While the relation between vegetation clearance and increasing streamflow appears to be strong for data aggregated among geographic regions, results are equivocal in local areas. Earlier data are re-analyzed to consider the role of hydroclimatology. While vegetation clearance increases absolute streamflow, the proportional change is not significant. Residuals of regressions of absolute and proportional change in streamflow on vegetation clearance are related to precipitation, with positive and negative slopes, respectively. A few outliers with high responses are important in creating a pattern, and hydroclimatology is a better predictor of change in streamflow than is vegetation clearance for aggregate data. With data disaggregated in five classes of precipitation, significant regressions are found only in one class. No significant relations are found for selected regional data sets. Regional hydroclimatology affects responses at both global and local scales. The aggregate result, influenced by outliers, cannot be used to guide water resources management at particular locations.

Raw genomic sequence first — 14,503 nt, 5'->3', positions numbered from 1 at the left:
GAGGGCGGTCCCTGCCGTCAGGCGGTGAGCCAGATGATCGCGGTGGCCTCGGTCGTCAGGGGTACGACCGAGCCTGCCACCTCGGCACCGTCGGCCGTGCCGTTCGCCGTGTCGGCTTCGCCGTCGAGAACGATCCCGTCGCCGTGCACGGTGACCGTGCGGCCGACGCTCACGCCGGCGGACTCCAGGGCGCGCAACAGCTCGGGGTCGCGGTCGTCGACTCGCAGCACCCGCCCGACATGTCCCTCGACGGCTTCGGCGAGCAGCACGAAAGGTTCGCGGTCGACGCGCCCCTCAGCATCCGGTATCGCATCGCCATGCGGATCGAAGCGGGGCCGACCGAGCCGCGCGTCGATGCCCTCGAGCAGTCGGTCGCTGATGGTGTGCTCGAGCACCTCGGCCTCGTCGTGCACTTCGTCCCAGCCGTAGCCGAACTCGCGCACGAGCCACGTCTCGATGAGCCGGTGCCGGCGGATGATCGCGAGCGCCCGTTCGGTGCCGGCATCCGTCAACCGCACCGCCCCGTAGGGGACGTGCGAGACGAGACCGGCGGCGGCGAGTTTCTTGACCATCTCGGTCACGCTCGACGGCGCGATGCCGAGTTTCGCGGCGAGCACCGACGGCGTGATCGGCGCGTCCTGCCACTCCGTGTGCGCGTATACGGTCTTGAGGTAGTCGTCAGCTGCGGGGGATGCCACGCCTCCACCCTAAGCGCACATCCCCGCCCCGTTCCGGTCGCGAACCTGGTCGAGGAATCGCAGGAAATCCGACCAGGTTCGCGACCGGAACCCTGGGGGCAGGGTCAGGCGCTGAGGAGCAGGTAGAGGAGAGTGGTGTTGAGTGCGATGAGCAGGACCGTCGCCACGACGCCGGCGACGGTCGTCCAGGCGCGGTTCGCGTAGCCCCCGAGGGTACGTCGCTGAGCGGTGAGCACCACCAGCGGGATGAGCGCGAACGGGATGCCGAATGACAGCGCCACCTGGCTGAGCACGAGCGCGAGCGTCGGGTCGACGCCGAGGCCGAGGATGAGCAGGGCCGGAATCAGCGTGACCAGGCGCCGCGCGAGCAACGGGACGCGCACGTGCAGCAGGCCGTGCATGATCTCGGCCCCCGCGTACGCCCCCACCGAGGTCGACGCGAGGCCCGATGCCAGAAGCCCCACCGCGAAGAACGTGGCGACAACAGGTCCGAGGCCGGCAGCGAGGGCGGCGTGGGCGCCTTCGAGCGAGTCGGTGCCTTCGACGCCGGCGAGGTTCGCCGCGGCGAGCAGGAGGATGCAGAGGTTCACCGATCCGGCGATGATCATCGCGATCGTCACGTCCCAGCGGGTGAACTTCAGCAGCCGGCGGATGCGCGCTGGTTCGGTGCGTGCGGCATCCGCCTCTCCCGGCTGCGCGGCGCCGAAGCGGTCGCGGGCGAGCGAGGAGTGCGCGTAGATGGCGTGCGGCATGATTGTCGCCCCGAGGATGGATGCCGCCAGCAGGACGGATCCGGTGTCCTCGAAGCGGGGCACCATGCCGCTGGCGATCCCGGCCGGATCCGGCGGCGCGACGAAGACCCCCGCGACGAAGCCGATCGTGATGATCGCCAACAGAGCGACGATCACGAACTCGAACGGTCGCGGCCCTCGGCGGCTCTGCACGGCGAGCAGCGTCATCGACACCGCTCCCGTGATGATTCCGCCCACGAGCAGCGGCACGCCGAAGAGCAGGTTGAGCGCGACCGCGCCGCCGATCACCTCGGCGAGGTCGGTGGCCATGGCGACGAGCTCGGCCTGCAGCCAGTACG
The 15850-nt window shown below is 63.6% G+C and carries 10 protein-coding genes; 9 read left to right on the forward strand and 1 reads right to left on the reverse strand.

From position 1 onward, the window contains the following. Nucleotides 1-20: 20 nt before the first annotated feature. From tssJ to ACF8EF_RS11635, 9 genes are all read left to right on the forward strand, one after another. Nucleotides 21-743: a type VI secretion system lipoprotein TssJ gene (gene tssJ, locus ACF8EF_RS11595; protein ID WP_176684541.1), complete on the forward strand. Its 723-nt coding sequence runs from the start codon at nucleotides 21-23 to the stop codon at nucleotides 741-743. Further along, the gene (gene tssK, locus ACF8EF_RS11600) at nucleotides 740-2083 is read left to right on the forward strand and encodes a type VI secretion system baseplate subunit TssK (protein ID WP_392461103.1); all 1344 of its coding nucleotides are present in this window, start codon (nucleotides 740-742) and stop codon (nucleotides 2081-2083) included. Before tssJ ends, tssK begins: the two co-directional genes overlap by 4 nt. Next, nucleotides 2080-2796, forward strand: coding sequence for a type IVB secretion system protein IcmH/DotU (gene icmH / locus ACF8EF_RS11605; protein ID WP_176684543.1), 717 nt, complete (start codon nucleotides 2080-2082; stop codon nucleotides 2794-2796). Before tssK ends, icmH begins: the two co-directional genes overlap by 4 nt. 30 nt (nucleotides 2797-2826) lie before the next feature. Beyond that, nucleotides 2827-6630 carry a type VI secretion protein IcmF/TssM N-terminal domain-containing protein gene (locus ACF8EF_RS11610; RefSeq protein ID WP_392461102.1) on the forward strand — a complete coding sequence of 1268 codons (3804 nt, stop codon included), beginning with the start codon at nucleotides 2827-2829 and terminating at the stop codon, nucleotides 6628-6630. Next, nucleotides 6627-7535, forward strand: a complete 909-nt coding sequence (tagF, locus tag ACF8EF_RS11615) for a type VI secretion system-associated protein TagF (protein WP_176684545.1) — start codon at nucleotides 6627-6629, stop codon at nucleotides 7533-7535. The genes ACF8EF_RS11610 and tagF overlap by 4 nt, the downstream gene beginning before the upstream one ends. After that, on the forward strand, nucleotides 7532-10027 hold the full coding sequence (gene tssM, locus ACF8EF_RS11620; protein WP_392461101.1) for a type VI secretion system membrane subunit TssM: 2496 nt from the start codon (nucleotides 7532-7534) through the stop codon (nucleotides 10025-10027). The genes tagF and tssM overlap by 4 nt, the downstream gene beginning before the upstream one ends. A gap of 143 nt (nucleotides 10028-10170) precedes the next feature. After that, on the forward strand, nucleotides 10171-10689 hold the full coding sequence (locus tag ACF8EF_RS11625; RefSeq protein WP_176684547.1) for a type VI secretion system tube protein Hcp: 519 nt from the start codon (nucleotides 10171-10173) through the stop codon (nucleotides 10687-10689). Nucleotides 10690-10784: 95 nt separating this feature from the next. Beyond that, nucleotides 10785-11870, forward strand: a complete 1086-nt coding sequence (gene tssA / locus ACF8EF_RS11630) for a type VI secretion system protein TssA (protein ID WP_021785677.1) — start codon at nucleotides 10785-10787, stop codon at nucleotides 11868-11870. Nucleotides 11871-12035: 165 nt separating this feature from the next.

deforestation, forest hydrology
Journal Article Version
Version of Record
Published Article/Book Citation
Geographic Bulletin, 36 (1994), pp. 94-102.
Copyright © Gamma Theta Upsilon, 1994. Posted by permission of the publisher.